Van Sant: Yeah, there was resonance at the moment. I think I recognized the song. But it’s the type of song that you learn for recital when you’re 12. You could tell that he knew it because it’s the tip of song he would learn. These types of ideas, when I like them and go for them, I can’t explain it. There are like 100 other ideas connected to [these on-the-spot decisions], so it’s hard to justify them, especially on the set. Something that happens when you’re working with actors is that they say, “Why would I do that?” And you go, “Well, just do it okay? Trust me!” I don’t know why, but I just sort of feel my way through rather than intellectualize my way through. But we did things like that all along. Like the way Alex shot Eric at the end was added. I just thought, This could happen.

Filmmaker: That was added when you were shooting?

Van Sant: Yeah. Which was a little controversial on the set because he’s killing his friend. But there was this thing with the real incident where they weren’t sure if one guy had killed the other guy and then killed himself or not. So that’s what I was kind of getting at, or that was my justification. But it was a way to say that [the kids] were killing themselves; they’re not going to get away. Kind of alike a “crime doesn’t pay” moment [laughs].

Filmmaker: But it also, in a good way, takes the film out of that very obvious Bonnie and Clyde or Butch Cassidy model.

Van Sant: I think we’d actually shot an ending where everyone was outside looking at the school, and some students were crying. While we were shooting it, Harris, who was usually the conscience of the movie, looked over and said, “What are we shooting exactly?” He kind of realized that we were off track, that we didn’t know why we were shooting [this scene] even though it was part of the outline. Maybe it was the way it was blocked, but we couldn’t find what we were trying to say. Maybe it’s because the audience would already be doing it for us — we were shooting the audience. There was something odd about it, but we shot it. A lot of times I use the d.p. as a sounding board, and Harris in particular is very smart. When it’s not working, he has a certain expression on his face, and I usually use that as my guide as to whether things are working or not. So Eric being killed was possibly a reaction to this question of how to finish the story. If it doesn’t end outside [the school], how does it end in here? Originally there was a SWAT team that comes in and kind of feels its way down the hall toward the library. But we used a real SWAT team, and thy said they would never creep down the hall — they would move very fast. So we went with the authenticity and shot them very fast, and we didn’t really get dramatically what was in my mind.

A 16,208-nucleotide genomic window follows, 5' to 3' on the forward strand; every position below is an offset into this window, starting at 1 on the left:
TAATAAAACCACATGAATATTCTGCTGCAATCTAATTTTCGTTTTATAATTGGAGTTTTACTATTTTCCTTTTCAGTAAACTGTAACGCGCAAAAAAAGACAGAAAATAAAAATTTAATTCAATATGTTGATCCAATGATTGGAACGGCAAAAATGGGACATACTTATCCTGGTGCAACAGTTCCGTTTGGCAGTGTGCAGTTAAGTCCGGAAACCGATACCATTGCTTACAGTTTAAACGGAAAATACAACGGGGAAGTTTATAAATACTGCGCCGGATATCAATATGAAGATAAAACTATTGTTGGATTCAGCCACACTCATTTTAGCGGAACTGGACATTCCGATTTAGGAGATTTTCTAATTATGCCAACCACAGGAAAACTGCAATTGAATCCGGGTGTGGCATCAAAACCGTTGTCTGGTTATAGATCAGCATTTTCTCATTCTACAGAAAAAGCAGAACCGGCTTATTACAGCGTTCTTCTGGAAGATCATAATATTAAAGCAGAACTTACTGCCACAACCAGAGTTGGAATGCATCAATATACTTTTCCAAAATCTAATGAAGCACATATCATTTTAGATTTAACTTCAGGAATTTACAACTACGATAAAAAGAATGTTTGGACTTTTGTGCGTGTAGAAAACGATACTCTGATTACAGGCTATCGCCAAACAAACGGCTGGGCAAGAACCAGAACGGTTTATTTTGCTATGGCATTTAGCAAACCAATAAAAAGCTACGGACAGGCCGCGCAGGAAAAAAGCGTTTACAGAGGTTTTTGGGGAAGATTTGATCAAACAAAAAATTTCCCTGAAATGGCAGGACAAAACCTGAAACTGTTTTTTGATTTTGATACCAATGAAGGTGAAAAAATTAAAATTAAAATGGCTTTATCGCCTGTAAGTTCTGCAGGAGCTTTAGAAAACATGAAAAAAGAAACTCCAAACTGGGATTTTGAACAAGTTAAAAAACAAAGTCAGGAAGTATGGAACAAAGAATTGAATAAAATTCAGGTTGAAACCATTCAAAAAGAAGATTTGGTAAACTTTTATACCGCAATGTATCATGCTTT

Filmmaker: Your recent films have been influenced by the work of Béla Tarr. What did you take from him?

Van Sant: When Béla Tarr came to New York to do his retrospective, I told him, “I’ve made a Béla Tarr movie.” Susan Sontag was there, and as we were leaving the table, she said this srot of profound thing: she said she thought that that type of [expression] of imitation was giving yourself permission to do something. I guess what she was thinking was that there is no such thing as imitation, there are only influences. So Jacques Tati movies, Tarkovsky movies, Warhol movies, The Mother and the Whore — I realized that there are hundreds of influence that have occurred to me, but I never tried [making a film based on them]. But somehow Sátántangó, probably because it was so beautiful, seemed different from those other films. And Gerry was a perfect opportunity, a perfect subject to have Sátántangó be an influence. When we started [thinking about Gerry], it was going to be a handheld Cassavetes kind of dialogue-laden film, but then during the actual filming, the concept changed. During the process of creating it it changed into something that I hadn’t really labeled.

Filmmaker: But what was it about Béla’s work specifically that caused you to want to make movies in a similar style?

Van Sant: I wrote a piece in the [New York] Museum of Modern Art Béla Tarr retrospective catalog that was my reaction to Béla’s film, and I wrote that he had seemed to dial back to a period before Birth of a Nation, a period before that time in the late teens where everything started to become the cinema language that we’ve been using for the past 70 years. It looked to me like Béla was doing a reaction to what I started to call industrial cinema. I hadn’t really talked to him about this, and I asked him if he agreed with the theory. And he said, “Yeah, sure” — which could mean that it’s one theory among millions, so “Yeah, sure.” Or that he didn’t actually get around to reading [the piece], so “Yeah, sure” — it was an answer that would get him by [laughs]. I thought that this [cinema language] existed because [filmmaking] was an industry and that this [language] existed because it served the industry well. It was a way to get the story across. It was what Marshall McLuhan would label as “borrowing from the previous art” — borrowing from theater and literature. I started thinking about all of this when we were making Gerry, and now I think about it all the time. I’ve gotten better, but I was at the point where I couldn’t read scripts or watch something like a Steve Martin comedy without noticing that it was just using the language of medium shot/wide shot/close-up without really knowing it was using it. The film’s cinema part was just a method that the director used to get the humor, comedy and the story across.

Filmmaker: Reacting negatively to that kind of film language rules out a lot of contemporary movies.

Van Sant: A lot. But then there are the other ways people use that [method]. I was watching The Stationmaster’s Wife, a Fassbinder film, and to a great extent it was very independent, very studied, but it had its own version of getting around. Fassbinder generally did that, but he also didn’t use the camera just to pump out the story.

HOW THEY DID IT
Production Format: 35mm.
Camera Manufacturer and Model: Arricam Studio; Arricam Light for Steadicam work. Zeiss Superspeed lenses.
Film Stock: Kodak 5263. Printed on Kodak Vision Premiere.
Editing System: Conventional 35mm KEM film editing.
Color Correction Process: Conventional film answer printing.